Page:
My Season With Javier Baez and the 2012 Peoria Chiefs

Today’s mailbox gift was a 2012 Peoria Chiefs minor league baseball card set. The 31-card set printed by MultiAd Sports was purchased on eBay for $10.58 shipped. It was purchased with part of my Christmas eBay gift card.

In collecting one million Chicago Cubs baseball cards, minor league issues and team sets will be a part of the collection. This 2012 Peoria Chiefs team set has sentimental value, and I’m surprised it has only joined my collection five years later.

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First, I am a huge Javier Baez fan and this is his first full season professional baseball card. More importantly, I was on the Peoria Chiefs staff during the summer of 2012.

In the summer of 2011, I transitioned from my job as sports director at a group of radio stations in west central Illinois to taking over as the Director of the Leatherneck Sports Network at Western Illinois University while simultaneously returning to school full time to earn a marketing degree.

By the summer of 2012, college athletics are in a lull, and I went in search of some extra work to build relationships for the future. Nathan Baliva is the Director of Media and Baseball Operations for the Chiefs, and someone I had befriended and worked with at times during the winter months in high school sports broadcasting. He offered a broadcast producing role for his Chiefs radio broadcasts. Basically, I was pushing a few buttons on a computer, and my office overlooked the then-named O’Brien Field with a dozen others working in various roles for the team.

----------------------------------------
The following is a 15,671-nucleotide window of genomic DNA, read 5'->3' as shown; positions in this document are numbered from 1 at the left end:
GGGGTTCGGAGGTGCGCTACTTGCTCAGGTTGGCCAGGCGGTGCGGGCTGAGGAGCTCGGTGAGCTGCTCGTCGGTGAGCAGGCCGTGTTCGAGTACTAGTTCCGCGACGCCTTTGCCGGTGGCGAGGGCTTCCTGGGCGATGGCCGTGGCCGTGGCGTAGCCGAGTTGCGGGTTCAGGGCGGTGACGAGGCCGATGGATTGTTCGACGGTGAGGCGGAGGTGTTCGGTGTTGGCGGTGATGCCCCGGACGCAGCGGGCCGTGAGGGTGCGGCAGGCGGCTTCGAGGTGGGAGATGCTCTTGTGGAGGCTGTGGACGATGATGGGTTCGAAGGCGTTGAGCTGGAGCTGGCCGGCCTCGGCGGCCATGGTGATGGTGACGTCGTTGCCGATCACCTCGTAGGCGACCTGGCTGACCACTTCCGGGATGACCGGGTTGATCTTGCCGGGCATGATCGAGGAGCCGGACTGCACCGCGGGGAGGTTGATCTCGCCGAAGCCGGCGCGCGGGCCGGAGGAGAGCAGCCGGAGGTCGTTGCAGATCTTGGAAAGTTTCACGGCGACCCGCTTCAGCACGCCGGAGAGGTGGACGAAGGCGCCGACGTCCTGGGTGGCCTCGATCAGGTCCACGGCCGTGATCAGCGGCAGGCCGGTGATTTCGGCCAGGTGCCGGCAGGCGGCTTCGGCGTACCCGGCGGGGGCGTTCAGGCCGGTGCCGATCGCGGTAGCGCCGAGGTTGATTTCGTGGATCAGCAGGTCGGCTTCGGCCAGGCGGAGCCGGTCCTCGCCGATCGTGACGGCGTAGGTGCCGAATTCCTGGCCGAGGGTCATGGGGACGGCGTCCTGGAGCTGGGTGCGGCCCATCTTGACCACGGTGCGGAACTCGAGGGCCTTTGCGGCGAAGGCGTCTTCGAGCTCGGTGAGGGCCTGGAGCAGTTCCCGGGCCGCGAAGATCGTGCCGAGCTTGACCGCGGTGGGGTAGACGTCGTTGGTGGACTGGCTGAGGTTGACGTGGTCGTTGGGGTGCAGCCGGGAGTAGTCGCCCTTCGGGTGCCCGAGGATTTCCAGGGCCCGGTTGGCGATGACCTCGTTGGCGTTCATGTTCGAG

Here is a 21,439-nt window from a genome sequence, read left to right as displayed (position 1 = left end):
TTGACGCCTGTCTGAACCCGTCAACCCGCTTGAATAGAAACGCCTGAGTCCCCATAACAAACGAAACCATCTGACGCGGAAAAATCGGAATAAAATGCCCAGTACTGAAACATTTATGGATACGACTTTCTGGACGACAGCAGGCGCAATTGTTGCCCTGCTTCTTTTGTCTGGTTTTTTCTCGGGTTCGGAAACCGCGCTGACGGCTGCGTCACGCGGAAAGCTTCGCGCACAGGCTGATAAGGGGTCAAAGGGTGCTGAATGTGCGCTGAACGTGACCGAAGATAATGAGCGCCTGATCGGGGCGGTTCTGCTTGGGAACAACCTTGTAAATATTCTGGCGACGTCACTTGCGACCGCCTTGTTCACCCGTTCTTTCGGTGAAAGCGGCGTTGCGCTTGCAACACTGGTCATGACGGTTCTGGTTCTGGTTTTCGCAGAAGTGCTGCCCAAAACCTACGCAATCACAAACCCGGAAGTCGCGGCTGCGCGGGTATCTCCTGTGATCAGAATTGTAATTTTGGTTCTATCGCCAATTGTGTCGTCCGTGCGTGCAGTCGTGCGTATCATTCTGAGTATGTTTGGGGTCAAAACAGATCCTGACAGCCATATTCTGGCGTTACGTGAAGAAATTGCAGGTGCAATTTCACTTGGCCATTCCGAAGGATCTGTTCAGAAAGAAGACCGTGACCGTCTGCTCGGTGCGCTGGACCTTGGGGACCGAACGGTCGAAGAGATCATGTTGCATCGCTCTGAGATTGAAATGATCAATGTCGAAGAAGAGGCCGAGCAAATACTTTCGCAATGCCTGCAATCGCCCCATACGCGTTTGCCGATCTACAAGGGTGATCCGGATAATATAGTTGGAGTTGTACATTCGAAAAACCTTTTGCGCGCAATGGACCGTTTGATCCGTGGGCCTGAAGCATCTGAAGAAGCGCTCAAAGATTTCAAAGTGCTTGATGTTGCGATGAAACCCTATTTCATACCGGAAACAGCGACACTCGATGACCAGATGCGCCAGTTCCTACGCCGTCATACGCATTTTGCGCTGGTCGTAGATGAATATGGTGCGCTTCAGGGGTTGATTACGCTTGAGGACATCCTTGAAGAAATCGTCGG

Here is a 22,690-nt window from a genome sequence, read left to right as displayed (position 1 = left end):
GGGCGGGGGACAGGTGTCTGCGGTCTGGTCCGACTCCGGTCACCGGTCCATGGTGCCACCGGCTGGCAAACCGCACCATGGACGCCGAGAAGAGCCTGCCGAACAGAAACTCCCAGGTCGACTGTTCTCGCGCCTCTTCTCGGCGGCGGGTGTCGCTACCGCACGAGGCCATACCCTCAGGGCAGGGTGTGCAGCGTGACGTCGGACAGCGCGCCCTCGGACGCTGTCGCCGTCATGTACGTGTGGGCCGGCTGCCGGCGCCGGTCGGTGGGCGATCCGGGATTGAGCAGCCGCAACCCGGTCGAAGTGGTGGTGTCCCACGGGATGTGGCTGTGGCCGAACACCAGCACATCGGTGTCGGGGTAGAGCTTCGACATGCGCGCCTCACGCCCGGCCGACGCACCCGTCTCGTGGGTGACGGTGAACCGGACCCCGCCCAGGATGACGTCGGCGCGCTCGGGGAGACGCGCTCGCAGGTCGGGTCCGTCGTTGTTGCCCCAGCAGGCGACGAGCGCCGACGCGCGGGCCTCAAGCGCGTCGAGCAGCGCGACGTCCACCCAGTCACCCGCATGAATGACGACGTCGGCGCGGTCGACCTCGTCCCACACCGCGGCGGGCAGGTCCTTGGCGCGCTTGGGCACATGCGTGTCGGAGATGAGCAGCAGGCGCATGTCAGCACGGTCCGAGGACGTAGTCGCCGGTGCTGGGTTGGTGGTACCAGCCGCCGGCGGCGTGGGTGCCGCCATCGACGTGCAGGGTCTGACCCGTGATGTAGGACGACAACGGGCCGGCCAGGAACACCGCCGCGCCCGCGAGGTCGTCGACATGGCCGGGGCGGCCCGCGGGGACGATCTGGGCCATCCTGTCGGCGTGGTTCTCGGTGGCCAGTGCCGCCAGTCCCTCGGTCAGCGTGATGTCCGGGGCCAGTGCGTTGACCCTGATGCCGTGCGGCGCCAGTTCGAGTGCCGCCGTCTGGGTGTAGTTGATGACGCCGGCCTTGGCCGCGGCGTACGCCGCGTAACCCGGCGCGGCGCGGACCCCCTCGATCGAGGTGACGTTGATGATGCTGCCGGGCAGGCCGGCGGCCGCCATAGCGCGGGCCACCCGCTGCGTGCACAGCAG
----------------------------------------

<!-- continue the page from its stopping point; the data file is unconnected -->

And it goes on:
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Quickly I learned how much went into the inner workings of a professional baseball team, and it was a lot of fun spending the summer with the Chiefs. I probably spent more money on gas driving the two and a half hour round trip that summer than what I earned. The goal was to expand my network, as well as get a glimpse into professional sports to see if it would be something I would want to pursue. I did expand my network, and also realized I wanted professional sports to be a hobby, not a career.

Javier Baez was a Chicago Cubs first round draft pick in 2011 out of high school. He was former Cubs general manager Jim Hendry’s last first rounder of his tenure. Baez debuted with the Peoria Chiefs on Memorial Day 2012, May 28, against the Wisconsin Timber Rattlers in Peoria. I was there.

My first tweet upon arriving at O’Brien Field that evening: “Chicago Cubs 2011 1st round draft pick (9th overall) Javier Baez makes Peoria Chiefs debut this afternoon at SS batting 6th in the lineup.” Baez wore jersey #25 for the Chiefs.

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The Peoria Chiefs Javy Baez debut lineup looked like this (in baseball cards).

1) Zeke DeVoss

2) Taiwan Easterling

3) Wes Darvill

4) Paul Hoilman

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5) Ryan Cuneo

6) Javier Baez

7) Oliver Zapata

8) Yaniel Cabezas

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9) Pin-Chieh Chen